At the age of 26, violinist HILARY HAHN has achieved renown for her intellectual and emotional maturity. She was named "America's Best" young classical musician by Time magazine in 2001 and appears on a regular basis with the world's great orchestras in Europe, Asia, and North America. Hahn's most recent album, released in October 2005, features four Mozart sonatas played with her longtime recital partner Natalie Zhu. Her first album, featuring solo Sonatas and Partitas of J.S. Bach, won 1997's Diapason d'Or of the Year and spent weeks as a bestseller on the Billboard classical charts, and her next recording, concertos by Beethoven and Bernstein, brought her first Grammy nomination, as well as a second Diapason d'Or, the Echo Klassik award for 1999, and Gramophone magazine's "CD of the Month." In recent projects, she can be heard as featured soloist on the Oscar-nominated soundtrack to M. Night Shyamalan's film, The Village, and as a guest artist on the newest album by Austin alt-rockers …And You Will Know Us By the Trail of Dead. Admitted to Philadelphia's Curtis Institute of Music in 1990 at the age of ten, Hahn made her major orchestra debut a year-and-a-half later with the Baltimore Symphony Orchestra. Her 1993 Philadelphia Orchestra debut was followed by engagements with the Cleveland Orchestra, the New York Philharmonic, and the Pittsburgh Symphony Orchestra. In March 1995, at age 15, Hahn made her German debut playing the Beethoven concerto with Lorin Maazel and the Bavarian Radio Symphony Orchestra, in a concert broadcast on radio and television throughout Europe. Nearly every summer since 1992, she has appeared at the Skaneateles Chamber Music Festival, performing both as chamber musician and as soloist with the festival orchestra. Between 1995 and 2000, she spent four summers studying and performing chamber music at the Marlboro Music Festival in Vermont. From 1996 to 1998 she was an artist-member of the chamber music mentoring program of the Chamber Music Society of Lincoln Center, with whom she subsequently appeared as a frequent guest artist.
VLADIMIR OGNOVENKO, bass, made his U.S. opera debut in San Francisco Opera's production of War and Peace and has subsequently appeared there as Varlaam in Boris Godunov and as Ruslan and Farlaf in Ruslan and Ludmila. Other important U.S. debuts followed quickly at the Metropolitan Opera, the Chicago Lyric Opera, and at the Houston Grand Opera. Ognovenko made his debut this season at La Scala. A graduate of the Ural Conservatory, Ognovenko joined Maly Theatre of Saint Petersburg in 1984, and in 1989 became a principal bass with the Mariinsky Theatre (the Kirov Opera). In 1996 the bass portrayed Prince Ivan Khovansky in a new staging of Khovanshchina under the baton of Mstislav Rostropovich at Moscow's Bolshoi Theatre and subsequently became the leading bass of the Bolshoi Theatre. He has also performed in Argentina, Chile, Italy, Finland, Scotland (Edinburgh Festival), Germany, Israel (Jerusalem Festival), France, Greece, Holland, and Japan. He has two Grammys for recordings of Prince Igor and Ruslan and Ludmila and was awarded the title of "Artist of Merit of the Russian Federation" and the highest mark of achievement, the title of "People's Artist of Russia."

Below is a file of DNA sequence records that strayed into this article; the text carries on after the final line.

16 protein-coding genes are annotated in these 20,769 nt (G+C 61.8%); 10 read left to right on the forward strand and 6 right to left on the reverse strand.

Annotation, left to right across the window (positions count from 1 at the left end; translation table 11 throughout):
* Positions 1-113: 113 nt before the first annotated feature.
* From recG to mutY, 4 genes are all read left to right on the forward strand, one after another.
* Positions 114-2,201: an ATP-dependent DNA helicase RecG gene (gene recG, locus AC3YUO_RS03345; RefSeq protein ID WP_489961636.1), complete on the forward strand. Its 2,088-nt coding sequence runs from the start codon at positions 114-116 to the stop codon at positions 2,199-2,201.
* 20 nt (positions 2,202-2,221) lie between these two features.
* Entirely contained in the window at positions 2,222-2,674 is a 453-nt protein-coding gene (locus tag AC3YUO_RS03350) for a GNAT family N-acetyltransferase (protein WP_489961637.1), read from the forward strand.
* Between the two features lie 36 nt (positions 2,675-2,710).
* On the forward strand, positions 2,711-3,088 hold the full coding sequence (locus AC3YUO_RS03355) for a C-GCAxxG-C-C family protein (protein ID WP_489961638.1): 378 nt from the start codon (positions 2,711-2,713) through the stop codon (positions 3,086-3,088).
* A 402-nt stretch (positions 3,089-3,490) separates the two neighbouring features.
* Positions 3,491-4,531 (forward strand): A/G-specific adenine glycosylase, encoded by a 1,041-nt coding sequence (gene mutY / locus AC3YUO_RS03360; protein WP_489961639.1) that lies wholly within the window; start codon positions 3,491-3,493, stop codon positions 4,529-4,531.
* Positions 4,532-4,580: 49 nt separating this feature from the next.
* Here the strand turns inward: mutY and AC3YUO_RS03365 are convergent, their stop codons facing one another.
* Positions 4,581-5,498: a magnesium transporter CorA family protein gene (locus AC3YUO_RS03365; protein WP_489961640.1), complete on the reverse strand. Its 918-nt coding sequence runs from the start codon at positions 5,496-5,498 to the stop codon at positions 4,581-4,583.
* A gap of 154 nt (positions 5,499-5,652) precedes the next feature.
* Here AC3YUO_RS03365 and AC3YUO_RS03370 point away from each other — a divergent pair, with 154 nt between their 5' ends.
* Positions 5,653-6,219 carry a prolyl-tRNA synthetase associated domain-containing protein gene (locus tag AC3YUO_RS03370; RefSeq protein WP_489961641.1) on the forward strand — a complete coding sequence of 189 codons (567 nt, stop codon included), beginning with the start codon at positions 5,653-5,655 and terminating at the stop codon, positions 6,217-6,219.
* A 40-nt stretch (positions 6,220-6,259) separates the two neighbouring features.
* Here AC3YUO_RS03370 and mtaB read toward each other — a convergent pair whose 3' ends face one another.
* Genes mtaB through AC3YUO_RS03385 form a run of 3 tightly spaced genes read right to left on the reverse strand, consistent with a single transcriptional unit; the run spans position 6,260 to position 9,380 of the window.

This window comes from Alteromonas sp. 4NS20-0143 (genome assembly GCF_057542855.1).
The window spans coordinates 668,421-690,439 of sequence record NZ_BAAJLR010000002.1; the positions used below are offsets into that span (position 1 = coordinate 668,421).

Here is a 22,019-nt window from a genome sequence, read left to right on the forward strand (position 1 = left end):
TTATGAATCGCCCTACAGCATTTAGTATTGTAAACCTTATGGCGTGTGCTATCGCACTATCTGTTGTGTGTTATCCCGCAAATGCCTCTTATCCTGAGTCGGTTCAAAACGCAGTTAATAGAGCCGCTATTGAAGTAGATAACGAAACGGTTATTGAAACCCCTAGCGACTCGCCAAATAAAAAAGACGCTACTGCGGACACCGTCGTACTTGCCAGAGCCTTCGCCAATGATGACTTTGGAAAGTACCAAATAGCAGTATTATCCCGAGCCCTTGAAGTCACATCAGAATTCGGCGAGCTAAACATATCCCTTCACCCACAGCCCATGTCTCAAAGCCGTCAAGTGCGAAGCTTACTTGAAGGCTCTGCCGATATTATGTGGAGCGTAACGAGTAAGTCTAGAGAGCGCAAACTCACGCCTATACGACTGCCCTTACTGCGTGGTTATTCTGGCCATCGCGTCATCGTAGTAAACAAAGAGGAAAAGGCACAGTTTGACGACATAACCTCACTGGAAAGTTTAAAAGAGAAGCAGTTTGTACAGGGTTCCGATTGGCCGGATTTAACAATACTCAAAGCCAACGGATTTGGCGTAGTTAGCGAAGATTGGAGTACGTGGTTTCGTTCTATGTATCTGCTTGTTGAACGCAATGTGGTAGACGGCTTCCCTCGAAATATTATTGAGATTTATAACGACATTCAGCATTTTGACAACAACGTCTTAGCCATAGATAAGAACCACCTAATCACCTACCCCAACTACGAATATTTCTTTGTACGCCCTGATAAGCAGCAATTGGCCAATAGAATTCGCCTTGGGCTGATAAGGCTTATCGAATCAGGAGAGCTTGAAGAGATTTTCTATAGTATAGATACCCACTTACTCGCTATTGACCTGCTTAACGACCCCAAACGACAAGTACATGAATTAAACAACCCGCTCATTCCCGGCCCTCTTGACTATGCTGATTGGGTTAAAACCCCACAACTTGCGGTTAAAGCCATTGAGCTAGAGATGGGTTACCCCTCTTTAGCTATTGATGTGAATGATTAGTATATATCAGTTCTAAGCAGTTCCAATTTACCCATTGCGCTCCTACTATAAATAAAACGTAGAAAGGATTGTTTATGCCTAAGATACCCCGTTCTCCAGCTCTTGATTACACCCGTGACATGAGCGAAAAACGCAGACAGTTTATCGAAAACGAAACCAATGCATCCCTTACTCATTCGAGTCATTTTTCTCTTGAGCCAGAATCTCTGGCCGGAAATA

The PACIFIC CHORALE, John Alexander, director, produces a series of concerts each year at the Orange County Performing Arts Center, where it serves as the sole resident choir. Comprised of 160 professional and volunteer singers, Pacific Chorale also provides choral forces for both local and visiting orchestras, including the Los Angeles Philharmonic, the Hollywood Bowl Orchestra, Orange County's Pacific Symphony, the Boston Symphony, the National Symphony, and the Long Beach, Pasadena, Riverside, and San Diego symphonies. Alexander and the Chorale have toured extensively all over the world and have collaborated with the London Symphony, L'Orchestre Lamoureux of Paris, the National Orchestra of Belgium, the China National Symphony, the Hong Kong Symphony, the Estonian National Symphony, and the Orquesta Sinfonica Nacional of Argentina. The seventh largest-budgeted chorus in the United States, Pacific Chorale has received numerous awards, most recently, the 2005 ASCAP Award for adventurous programming.
The Los Angeles Philharmonic Association, under Music Director Esa-Pekka Salonen, presents the finest in orchestral and chamber music, recitals, new music, jazz, world music and holiday concerts at two of the most remarkable places anywhere to experience music — Walt Disney Concert Hall and the Hollywood Bowl. In addition to a 30-week winter subscription season at Walt Disney Concert Hall, the LA Phil presents a 12-week summer festival at the legendary Hollywood Bowl, summer home of the Los Angeles Philharmonic and home of the Hollywood Bowl Orchestra. In fulfilling its commitment to the community, the Association’s involvement with Los Angeles extends to educational programs, community concerts and children's programming, ever seeking to provide inspiration and delight to the broadest possible audience.
EDITORS PLEASE NOTE:
FRIDAY, JANUARY 20, AT 8:00 PM
SATURDAY, JANUARY 21, AT 8:00 PM
SUNDAY, JANUARY 22, AT 2:00 PM
WALT DISNEY CONCERT HALL, 111 S. Grand Avenue, Los Angeles
LOS ANGELES PHILHARMONIC
JAMES CONLON, conductor
HILARY HAHN, violin (January 21 and 22)
VLADIMIR OGNOVENKO, bass
MEN OF THE PACIFIC CHORALE, John Alexander, director
PAUL CURRAN, writer/director (January 20)
SHOSTAKOVICH Symphony No. 13, "Babi Yar"
SIBELIUS Violin Concerto (January 21 and 22)
January 20 Sponsored by James Irvine Foundation, January 21 Sponsored by Princess Cruises,
Tickets ($37-$129) are on sale now at the Walt Disney Concert Hall box office, online at LAPhil.com, or via credit card phone order at 323.850.2000. A limited number of $10 rush tickets for seniors and full time students may be available at the Walt Disney Concert Hall box office two hours prior to the performance. Valid identification is required; one ticket per person; cash only. Groups of 12 or more may be eligible for special discounts for selected concerts and seating areas. For all information, please call 323.850.2000.
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Adam Crane, 213.972.3422; Rachelle Roe, 213.972.7310; Photos: 213.972.3034